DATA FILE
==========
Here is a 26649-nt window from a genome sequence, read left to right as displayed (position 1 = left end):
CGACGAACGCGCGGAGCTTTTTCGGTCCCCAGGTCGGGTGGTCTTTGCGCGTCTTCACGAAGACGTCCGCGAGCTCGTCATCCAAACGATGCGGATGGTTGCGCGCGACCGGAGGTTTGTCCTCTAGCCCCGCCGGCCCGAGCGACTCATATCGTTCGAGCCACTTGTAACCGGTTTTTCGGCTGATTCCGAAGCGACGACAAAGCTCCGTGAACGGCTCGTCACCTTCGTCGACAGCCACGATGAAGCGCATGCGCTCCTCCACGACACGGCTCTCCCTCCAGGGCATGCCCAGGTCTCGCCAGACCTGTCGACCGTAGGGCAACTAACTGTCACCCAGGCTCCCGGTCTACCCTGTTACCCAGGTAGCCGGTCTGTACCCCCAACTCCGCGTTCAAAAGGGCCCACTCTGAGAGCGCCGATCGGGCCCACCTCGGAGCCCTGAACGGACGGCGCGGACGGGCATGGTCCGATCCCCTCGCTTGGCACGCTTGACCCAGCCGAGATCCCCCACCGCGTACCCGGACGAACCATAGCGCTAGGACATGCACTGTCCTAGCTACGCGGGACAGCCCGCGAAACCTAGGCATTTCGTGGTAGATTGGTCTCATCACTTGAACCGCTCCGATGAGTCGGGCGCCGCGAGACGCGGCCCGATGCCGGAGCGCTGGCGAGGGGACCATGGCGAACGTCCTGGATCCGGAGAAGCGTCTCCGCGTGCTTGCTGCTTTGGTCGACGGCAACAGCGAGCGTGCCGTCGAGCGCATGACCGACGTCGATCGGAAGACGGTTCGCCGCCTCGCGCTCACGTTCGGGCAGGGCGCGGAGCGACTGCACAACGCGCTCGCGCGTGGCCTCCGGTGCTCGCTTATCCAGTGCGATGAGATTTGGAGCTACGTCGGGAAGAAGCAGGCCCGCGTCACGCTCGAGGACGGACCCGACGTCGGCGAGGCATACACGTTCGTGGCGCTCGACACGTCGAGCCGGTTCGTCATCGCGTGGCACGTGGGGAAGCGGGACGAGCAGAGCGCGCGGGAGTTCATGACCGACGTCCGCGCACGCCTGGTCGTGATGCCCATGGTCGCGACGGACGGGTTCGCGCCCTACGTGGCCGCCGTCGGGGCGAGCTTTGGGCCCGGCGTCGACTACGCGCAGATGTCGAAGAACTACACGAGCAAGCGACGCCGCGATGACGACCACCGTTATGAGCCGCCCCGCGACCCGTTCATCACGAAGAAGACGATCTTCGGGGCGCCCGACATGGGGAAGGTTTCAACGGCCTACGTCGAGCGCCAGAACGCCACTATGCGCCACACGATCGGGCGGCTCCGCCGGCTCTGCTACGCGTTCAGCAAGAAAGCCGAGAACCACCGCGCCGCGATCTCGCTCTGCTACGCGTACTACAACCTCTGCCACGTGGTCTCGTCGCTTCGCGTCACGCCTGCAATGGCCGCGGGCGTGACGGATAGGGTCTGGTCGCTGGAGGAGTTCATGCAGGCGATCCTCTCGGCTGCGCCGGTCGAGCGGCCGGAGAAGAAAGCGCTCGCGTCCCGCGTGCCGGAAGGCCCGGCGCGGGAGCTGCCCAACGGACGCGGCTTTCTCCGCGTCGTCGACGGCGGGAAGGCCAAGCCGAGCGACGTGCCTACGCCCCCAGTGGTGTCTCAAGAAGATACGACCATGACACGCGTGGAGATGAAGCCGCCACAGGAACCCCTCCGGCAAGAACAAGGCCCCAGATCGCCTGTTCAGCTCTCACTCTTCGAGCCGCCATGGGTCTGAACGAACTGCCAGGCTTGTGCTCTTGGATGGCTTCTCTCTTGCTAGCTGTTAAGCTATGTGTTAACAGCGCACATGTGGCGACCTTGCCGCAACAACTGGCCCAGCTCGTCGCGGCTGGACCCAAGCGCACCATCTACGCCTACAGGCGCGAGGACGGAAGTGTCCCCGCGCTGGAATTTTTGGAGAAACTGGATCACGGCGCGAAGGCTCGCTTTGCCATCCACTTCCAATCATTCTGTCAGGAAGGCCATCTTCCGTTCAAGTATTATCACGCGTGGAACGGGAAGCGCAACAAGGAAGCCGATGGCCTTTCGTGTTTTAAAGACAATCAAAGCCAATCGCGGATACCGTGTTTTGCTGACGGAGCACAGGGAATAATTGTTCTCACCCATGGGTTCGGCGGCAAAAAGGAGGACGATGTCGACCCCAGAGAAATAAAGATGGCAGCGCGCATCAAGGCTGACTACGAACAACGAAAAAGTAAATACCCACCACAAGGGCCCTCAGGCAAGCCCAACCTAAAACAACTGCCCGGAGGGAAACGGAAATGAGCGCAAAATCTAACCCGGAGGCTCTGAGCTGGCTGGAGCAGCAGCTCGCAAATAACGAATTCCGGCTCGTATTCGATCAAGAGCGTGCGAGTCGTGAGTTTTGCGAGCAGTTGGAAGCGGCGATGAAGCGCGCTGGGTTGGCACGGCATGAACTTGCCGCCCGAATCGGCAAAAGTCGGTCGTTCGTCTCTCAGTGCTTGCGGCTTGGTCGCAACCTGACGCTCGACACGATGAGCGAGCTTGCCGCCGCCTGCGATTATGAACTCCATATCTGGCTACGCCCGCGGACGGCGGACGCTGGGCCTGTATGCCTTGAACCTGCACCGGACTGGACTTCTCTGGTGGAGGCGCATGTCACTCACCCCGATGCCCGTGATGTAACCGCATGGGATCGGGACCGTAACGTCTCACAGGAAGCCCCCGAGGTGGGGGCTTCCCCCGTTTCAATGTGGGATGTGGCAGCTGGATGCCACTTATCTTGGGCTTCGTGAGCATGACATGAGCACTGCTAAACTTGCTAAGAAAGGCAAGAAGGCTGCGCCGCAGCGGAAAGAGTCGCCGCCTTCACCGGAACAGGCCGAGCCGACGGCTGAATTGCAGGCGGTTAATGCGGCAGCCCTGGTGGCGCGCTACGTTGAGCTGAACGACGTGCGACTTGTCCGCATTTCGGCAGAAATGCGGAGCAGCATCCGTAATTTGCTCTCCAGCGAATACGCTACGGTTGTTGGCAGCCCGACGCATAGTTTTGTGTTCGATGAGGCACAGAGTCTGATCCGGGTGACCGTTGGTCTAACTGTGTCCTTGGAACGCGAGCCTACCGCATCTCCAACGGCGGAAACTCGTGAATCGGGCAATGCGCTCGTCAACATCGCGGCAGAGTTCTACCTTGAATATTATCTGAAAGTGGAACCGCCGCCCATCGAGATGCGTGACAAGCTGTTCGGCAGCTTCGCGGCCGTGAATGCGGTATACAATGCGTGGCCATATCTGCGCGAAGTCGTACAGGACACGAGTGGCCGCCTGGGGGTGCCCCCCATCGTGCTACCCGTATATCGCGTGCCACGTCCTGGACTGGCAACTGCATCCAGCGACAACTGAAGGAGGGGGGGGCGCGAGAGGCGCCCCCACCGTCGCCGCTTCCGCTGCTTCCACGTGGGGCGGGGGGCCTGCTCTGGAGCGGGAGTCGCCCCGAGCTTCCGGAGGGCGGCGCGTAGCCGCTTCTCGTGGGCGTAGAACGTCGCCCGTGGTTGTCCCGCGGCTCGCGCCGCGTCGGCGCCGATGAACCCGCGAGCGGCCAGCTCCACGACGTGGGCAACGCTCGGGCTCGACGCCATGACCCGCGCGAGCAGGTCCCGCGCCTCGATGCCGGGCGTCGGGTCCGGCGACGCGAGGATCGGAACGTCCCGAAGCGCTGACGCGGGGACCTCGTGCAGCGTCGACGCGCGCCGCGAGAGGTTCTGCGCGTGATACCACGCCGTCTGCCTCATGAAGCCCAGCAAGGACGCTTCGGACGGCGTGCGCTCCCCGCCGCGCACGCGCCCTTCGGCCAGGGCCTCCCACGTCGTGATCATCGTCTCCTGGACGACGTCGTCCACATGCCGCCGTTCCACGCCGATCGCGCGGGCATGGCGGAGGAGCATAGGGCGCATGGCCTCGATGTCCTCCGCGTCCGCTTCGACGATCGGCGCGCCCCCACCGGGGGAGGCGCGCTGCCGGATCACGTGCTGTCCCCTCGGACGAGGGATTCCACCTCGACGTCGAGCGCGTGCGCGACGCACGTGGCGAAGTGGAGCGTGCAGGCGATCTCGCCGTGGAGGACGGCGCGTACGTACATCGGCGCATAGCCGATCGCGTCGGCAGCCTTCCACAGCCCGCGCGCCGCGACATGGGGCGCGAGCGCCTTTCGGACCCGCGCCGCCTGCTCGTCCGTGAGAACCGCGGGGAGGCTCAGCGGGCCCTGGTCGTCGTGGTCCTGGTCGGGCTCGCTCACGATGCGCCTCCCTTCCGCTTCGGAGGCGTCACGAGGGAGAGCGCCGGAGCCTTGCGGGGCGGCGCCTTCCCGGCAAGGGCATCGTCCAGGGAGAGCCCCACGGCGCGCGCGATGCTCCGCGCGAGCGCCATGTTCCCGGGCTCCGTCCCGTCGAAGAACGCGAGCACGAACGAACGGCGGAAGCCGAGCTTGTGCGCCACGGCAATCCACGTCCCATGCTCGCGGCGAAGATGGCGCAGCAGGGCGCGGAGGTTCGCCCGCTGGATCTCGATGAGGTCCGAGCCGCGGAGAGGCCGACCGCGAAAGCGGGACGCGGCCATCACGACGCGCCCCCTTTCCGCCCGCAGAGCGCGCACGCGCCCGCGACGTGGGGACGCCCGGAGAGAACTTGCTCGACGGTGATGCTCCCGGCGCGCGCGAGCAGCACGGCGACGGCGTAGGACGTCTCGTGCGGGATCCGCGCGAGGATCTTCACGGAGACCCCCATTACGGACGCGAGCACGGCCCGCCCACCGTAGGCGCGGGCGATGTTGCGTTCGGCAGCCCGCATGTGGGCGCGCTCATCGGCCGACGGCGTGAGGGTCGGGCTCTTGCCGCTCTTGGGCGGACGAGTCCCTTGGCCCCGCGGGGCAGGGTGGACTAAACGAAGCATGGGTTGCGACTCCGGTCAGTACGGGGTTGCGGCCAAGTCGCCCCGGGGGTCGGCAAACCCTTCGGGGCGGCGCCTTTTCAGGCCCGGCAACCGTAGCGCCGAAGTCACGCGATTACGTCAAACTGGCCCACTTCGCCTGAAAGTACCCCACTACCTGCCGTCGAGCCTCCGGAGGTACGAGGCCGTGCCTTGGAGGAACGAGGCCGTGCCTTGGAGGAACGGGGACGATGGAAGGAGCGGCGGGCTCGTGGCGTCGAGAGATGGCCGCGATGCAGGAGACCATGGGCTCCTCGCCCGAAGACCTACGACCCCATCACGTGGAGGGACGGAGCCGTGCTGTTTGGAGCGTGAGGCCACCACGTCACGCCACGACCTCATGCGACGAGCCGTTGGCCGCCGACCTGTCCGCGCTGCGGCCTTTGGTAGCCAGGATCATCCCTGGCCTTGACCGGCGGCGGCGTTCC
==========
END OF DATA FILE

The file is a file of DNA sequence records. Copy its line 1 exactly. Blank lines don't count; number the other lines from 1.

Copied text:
Here is a 26649-nt window from a genome sequence, read left to right as displayed (position 1 = left end):